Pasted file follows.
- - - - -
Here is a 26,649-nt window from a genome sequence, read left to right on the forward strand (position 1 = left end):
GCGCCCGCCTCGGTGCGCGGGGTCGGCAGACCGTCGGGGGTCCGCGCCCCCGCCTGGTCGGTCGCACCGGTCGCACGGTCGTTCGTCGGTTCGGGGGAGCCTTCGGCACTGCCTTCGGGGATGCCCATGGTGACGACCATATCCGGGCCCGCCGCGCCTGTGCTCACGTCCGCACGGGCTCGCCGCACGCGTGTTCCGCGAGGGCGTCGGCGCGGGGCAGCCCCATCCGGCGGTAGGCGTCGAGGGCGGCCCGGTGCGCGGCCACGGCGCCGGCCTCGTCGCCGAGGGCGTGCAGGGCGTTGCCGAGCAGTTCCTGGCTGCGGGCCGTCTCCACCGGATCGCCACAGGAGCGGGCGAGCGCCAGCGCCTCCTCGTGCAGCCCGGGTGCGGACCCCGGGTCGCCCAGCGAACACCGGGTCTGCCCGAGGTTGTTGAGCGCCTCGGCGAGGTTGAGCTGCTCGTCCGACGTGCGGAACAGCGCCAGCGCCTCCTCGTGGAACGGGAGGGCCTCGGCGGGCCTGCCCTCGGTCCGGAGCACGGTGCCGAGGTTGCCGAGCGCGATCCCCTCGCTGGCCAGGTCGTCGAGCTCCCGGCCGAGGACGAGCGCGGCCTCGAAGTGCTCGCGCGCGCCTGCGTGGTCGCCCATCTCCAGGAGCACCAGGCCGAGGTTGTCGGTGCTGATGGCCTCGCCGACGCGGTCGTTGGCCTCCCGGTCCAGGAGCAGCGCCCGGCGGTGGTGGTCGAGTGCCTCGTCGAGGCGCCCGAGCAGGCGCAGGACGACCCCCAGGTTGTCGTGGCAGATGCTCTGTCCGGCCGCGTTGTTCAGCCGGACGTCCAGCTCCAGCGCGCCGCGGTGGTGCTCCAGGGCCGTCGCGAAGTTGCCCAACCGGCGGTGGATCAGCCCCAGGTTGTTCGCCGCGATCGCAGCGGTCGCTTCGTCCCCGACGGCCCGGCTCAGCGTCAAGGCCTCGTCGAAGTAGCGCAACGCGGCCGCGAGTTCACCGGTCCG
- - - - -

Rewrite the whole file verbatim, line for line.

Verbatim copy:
Here is a 26,649-nt window from a genome sequence, read left to right on the forward strand (position 1 = left end):
GCGCCCGCCTCGGTGCGCGGGGTCGGCAGACCGTCGGGGGTCCGCGCCCCCGCCTGGTCGGTCGCACCGGTCGCACGGTCGTTCGTCGGTTCGGGGGAGCCTTCGGCACTGCCTTCGGGGATGCCCATGGTGACGACCATATCCGGGCCCGCCGCGCCTGTGCTCACGTCCGCACGGGCTCGCCGCACGCGTGTTCCGCGAGGGCGTCGGCGCGGGGCAGCCCCATCCGGCGGTAGGCGTCGAGGGCGGCCCGGTGCGCGGCCACGGCGCCGGCCTCGTCGCCGAGGGCGTGCAGGGCGTTGCCGAGCAGTTCCTGGCTGCGGGCCGTCTCCACCGGATCGCCACAGGAGCGGGCGAGCGCCAGCGCCTCCTCGTGCAGCCCGGGTGCGGACCCCGGGTCGCCCAGCGAACACCGGGTCTGCCCGAGGTTGTTGAGCGCCTCGGCGAGGTTGAGCTGCTCGTCCGACGTGCGGAACAGCGCCAGCGCCTCCTCGTGGAACGGGAGGGCCTCGGCGGGCCTGCCCTCGGTCCGGAGCACGGTGCCGAGGTTGCCGAGCGCGATCCCCTCGCTGGCCAGGTCGTCGAGCTCCCGGCCGAGGACGAGCGCGGCCTCGAAGTGCTCGCGCGCGCCTGCGTGGTCGCCCATCTCCAGGAGCACCAGGCCGAGGTTGTCGGTGCTGATGGCCTCGCCGACGCGGTCGTTGGCCTCCCGGTCCAGGAGCAGCGCCCGGCGGTGGTGGTCGAGTGCCTCGTCGAGGCGCCCGAGCAGGCGCAGGACGACCCCCAGGTTGTCGTGGCAGATGCTCTGTCCGGCCGCGTTGTTCAGCCGGACGTCCAGCTCCAGCGCGCCGCGGTGGTGCTCCAGGGCCGTCGCGAAGTTGCCCAACCGGCGGTGGATCAGCCCCAGGTTGTTCGCCGCGATCGCAGCGGTCGCTTCGTCCCCGACGGCCCGGCTCAGCGTCAAGGCCTCGTCGAAGTAGCGCAACGCGGCCGCGAGTTCACCGGTCCG